Missoula Crime Report: Two Homicide Charges and One Assault on a Minor This Week
The Missoula County Attorney’s Office filed 17 new felony complaints this week and one person was charged with deliberate homicide. County Attorney Kirsten Pabst explains.
“We charged Staryal Dedrick Johnston with deliberate homicide,” Pabst said. “In that case, a child called 911 to report that her father was choking her mom out. Officers responded and the victim did not survive. She was allegedly strangled.”
Pabst said her office also charged two felony DUI cases. In one of those cases, it was a DUI eighth offense.
“There was an assault on a minor case,” Pabst said. “In that case, a child was allegedly walking her dog looking for her cat near the defendant’s vehicle. The defendant allegedly approached her and followed her home. She put her dog inside and then he allegedly assaulted the child. Her uncle intervened. The defendant left and was later arrested.”
According to Pabst, they also charged an attempted deliberate homicide that occurred early Wednesday morning. In that case, the allegation is that the defendant stood across from the Bodega Bar downtown and shot several rounds toward a crowd that was standing there, striking one male.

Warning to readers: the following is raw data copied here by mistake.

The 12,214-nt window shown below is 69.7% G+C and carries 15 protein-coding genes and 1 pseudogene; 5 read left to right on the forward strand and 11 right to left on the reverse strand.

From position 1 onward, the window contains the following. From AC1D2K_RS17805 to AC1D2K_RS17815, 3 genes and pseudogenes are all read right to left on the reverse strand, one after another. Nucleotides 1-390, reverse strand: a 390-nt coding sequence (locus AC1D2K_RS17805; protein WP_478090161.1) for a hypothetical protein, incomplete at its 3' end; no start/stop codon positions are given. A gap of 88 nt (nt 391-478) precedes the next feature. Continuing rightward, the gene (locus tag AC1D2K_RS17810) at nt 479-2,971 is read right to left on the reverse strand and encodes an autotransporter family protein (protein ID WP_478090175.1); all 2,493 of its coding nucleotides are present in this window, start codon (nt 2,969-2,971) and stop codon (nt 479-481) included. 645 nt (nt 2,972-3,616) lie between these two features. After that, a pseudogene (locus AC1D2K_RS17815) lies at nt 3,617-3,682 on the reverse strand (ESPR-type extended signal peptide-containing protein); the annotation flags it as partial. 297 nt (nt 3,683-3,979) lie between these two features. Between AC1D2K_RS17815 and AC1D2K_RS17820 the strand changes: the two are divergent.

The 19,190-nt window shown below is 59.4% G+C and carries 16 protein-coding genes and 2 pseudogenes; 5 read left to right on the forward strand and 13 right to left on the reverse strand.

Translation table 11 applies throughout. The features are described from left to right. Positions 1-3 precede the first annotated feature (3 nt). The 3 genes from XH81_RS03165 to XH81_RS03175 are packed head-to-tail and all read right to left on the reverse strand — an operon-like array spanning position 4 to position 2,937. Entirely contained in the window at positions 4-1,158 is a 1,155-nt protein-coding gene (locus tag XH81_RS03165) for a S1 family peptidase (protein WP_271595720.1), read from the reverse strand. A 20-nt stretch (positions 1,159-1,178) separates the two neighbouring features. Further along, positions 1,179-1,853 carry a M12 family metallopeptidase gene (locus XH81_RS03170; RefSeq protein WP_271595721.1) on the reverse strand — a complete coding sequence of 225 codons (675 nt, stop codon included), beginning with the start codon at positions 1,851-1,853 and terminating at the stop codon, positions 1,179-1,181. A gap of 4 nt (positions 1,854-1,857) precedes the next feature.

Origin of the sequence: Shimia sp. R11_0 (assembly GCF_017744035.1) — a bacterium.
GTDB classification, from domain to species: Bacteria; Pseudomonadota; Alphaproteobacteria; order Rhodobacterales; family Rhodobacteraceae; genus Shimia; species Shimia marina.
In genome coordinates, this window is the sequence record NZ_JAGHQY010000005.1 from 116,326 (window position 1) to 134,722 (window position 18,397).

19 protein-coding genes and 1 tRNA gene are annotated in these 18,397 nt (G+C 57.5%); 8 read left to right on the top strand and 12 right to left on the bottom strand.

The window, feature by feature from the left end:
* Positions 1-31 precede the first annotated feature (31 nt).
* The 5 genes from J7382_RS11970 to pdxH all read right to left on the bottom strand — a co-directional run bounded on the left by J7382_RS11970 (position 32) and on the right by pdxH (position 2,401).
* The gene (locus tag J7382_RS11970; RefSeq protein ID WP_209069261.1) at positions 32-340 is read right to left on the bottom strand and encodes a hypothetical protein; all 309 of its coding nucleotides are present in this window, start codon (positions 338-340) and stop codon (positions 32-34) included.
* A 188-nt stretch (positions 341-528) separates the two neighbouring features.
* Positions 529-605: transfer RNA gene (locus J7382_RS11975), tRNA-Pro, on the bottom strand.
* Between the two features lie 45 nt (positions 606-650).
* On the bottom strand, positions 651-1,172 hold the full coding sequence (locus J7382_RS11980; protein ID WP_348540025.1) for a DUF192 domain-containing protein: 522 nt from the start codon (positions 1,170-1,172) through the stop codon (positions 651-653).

It was a violent week in Missoula, but Pabst said there was some good news as well.
“The board of county commissioners, after a several month-long process, approved the county’s final budget,” Pabst said. “I had requested funding to permanently fund our Calibrate Program, which is our prosecution led Pretrial Diversion Program. This is the first of its kind in Montana and it also just won a national award. Our coordinator, Ray Reiser, does an amazing job working with people and I am asking that his position, which was previously grant funded, be permanently funded because it has been so successful.”
Pabst went on to explain why this program is so necessary.
“This cookie cutter approach to criminal justice that we have seen for decades and decades is no longer serving us,” Pabst said. “It is time that we start looking a little closer at people as individuals, looking at what needs we can meet, and help them get on the right track. Some people respond very well to light intervention. It also frees up some resources to focus on the more dangerous offenders that actually do need to be incarcerated.”
Pabst said 29 people are currently enrolled in the program, which is significantly higher than what they initially anticipated.
You can listen to Pabst's entire report below.